Mental health awareness week: Breathing spaces and mental health
Landlords and tenants have been put under significant pressure during the Covid-19 pandemic.
Many have lost income and some lost their jobs as a result of the pandemic, causing significant stress which is in turn impacting their mental health.
After recent NRLA research showed 40% of landlords believe the Covid-19 pandemic has had a ‘negative or very negative’ impact on their mental health the NRLA has put together a webpage signposting landlords to organisations which can help them.
The Government has also stepped in with a new scheme to support tenants struggling with debt - and the stresses related to that.
Its new scheme, ‘Breathing Space’ offers a ‘break’ from creditors – during which time the the tenant works with debt advisers to figure out a way to pay off the money they owe in a manageable way.
Creditors are being urged to see that bigger picture, that while the debt might not paid immediately, the tenant does want - and intend - to make payments, and is doing something about it.
How does the scheme work?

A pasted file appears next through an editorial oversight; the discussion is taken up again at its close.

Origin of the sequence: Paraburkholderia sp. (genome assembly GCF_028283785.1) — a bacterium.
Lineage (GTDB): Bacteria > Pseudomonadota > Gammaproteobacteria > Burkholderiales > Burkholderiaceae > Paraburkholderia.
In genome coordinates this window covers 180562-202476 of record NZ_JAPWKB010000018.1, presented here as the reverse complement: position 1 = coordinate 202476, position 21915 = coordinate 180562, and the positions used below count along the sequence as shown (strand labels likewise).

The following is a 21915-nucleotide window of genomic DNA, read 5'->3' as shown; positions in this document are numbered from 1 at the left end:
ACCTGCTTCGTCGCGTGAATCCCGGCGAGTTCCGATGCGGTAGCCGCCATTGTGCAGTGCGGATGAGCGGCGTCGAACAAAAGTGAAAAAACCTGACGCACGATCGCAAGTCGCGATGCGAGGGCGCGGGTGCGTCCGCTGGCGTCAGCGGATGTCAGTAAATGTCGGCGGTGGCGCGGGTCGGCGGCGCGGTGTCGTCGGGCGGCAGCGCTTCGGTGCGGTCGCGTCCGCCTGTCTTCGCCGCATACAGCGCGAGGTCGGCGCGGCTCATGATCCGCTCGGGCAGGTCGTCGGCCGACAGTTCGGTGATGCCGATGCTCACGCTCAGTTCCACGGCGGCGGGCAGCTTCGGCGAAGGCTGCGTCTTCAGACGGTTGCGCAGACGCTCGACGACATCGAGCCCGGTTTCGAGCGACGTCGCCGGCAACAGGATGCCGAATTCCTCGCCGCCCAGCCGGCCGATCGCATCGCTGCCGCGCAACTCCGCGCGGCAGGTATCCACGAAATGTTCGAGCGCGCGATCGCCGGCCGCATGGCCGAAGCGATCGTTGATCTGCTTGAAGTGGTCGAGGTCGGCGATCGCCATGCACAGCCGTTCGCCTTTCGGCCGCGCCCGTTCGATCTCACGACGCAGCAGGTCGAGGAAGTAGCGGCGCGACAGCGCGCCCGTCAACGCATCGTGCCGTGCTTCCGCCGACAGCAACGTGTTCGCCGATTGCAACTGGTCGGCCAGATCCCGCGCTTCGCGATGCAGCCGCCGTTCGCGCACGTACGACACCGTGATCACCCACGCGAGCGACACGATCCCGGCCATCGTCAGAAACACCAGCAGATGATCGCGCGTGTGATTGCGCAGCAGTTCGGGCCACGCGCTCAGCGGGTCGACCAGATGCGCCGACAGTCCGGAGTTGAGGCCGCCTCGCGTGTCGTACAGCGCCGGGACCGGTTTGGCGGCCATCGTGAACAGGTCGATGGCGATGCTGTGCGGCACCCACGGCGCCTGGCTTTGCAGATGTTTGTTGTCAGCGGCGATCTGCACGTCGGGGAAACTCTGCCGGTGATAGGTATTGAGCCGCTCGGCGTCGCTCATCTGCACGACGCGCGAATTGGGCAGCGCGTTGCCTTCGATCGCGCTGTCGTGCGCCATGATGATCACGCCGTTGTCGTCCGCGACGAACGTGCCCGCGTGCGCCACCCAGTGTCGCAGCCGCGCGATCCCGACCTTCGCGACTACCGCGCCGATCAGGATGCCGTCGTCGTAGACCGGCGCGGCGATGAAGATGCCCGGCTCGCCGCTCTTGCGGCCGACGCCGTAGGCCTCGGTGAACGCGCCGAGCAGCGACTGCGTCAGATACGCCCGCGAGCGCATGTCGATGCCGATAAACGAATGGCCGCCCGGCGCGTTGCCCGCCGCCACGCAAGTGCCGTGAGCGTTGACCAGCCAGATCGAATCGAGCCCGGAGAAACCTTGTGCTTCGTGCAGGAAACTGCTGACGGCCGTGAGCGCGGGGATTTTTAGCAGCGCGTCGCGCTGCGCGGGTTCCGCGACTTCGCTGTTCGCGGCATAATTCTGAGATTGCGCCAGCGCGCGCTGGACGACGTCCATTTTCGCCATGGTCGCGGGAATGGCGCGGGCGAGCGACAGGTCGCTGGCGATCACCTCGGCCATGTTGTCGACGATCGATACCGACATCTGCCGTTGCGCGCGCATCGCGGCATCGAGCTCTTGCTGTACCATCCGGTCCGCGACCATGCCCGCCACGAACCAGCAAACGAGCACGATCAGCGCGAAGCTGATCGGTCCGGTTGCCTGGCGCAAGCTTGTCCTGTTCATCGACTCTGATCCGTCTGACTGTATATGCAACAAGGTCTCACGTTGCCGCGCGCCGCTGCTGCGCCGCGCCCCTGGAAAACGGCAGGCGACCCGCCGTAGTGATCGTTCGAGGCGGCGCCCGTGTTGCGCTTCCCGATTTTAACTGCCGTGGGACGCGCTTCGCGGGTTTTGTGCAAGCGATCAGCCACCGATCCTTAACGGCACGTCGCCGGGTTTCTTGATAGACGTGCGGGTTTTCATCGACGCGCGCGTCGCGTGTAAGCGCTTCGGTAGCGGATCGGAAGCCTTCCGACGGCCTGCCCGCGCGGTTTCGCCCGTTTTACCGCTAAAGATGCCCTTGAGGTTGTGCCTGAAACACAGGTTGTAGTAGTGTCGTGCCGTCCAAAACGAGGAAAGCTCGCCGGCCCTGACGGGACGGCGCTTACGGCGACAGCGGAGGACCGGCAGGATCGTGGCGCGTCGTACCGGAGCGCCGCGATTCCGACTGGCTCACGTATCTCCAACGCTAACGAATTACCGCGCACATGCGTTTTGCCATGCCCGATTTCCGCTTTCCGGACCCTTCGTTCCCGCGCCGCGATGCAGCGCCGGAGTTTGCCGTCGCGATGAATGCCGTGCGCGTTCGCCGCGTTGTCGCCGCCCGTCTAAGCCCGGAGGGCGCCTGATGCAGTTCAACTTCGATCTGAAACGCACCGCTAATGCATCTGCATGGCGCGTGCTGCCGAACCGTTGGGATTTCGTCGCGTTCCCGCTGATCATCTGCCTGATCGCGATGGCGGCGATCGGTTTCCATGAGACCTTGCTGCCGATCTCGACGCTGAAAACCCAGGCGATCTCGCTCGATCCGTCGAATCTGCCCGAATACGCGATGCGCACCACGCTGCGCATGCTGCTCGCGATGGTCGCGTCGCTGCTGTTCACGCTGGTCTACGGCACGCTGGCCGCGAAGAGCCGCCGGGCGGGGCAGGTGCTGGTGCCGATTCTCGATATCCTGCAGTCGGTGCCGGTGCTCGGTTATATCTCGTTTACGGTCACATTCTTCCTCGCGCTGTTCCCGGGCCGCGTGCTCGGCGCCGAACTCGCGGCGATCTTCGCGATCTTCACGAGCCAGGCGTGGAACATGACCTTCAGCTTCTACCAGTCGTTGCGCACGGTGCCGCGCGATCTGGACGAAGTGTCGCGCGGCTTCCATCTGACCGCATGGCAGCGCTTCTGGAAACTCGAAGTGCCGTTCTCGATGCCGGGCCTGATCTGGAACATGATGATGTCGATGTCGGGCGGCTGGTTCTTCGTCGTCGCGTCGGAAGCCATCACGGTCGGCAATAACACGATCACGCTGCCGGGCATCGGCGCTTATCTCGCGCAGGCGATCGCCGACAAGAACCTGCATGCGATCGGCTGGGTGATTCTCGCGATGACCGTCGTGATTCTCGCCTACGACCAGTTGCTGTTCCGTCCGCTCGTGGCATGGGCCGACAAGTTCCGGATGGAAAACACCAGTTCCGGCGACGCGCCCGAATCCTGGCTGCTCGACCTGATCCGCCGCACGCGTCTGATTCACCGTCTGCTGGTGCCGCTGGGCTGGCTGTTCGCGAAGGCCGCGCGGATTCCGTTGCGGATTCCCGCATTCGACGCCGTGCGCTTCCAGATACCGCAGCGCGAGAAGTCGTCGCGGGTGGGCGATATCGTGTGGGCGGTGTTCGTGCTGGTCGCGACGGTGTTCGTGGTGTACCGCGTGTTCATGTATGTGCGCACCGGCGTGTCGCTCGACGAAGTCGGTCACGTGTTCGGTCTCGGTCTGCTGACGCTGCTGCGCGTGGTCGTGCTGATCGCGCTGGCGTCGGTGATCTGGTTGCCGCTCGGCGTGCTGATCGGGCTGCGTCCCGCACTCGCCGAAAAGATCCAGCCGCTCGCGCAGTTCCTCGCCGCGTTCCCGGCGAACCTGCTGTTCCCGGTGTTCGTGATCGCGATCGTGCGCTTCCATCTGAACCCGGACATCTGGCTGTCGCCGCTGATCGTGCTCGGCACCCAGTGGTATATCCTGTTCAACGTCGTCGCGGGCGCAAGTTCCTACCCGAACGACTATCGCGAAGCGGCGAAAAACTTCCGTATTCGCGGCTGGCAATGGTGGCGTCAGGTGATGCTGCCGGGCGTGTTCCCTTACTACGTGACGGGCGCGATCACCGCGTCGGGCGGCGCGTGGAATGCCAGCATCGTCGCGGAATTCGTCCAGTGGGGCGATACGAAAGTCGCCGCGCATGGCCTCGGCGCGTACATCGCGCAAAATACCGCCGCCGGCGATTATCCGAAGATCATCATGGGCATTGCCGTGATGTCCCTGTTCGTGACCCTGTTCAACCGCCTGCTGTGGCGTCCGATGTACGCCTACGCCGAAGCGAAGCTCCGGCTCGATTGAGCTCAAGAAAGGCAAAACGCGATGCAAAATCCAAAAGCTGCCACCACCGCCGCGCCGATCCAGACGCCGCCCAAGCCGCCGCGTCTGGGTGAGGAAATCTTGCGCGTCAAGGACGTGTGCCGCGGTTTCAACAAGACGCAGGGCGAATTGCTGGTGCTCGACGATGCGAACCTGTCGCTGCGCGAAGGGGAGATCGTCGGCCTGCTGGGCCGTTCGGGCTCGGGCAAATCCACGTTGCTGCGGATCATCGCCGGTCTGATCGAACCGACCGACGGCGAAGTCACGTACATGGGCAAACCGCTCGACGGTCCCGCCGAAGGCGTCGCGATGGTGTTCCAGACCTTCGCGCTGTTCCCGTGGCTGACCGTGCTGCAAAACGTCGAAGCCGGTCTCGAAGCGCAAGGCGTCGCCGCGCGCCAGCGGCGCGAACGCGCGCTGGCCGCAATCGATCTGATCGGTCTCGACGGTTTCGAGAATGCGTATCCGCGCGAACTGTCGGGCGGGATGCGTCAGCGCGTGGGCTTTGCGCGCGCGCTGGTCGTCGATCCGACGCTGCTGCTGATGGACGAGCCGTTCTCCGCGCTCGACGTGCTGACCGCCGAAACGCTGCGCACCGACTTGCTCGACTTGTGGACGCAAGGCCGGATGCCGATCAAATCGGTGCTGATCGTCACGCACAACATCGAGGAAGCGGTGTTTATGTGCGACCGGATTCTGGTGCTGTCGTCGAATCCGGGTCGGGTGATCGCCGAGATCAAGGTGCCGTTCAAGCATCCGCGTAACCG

Breathing Space, also known as the Debt Respite Scheme, allows people in England and Wales with unsustainable debts to arrange to enter a ‘breathing space’.
This bans creditors – including landlords – from contacting them and taking enforcement action for the length of the Breathing Space. This is 60 days for a ‘standard’ breathing space.
In that time they work out a payment plan or alternative solution to their problems.
Mental Health Crisis Breathing Space
There is a second type of Breathing Space for people deemed to be suffering a mental health crisis.
A Mental Health Crisis Breathing Space can last for much longer – up to 30 days after a programme of treatment ends.
These are expected to be used less frequently than the standard Breathing Space – and will be implemented in the most serious of cases where the tenant is:
- detained in hospital under the Mental Health Act 1983
- moved under the powers given to the police under the same act.
- receiving crisis, acute or emergency treatment or care in hospital, or in the community, from a specialist mental health service in relation to a mental disorder of a serious nature.
Support for landlords
Although landlords are not eligible to apply for a Breathing Space there are organisations that can help with free advice if they are struggling with debt.
Free advice is available from Government-backed agencies including:
- For more detailed information on tenants’ eligibility criteria, compliance, FAQs and best practice visit our Breathing Spaces guide here.
- Tenant debt and Breathing Space are also addressed in our latest podcast. For more information and to listen click here.
- To access the NRLA’s mental health webpage click here.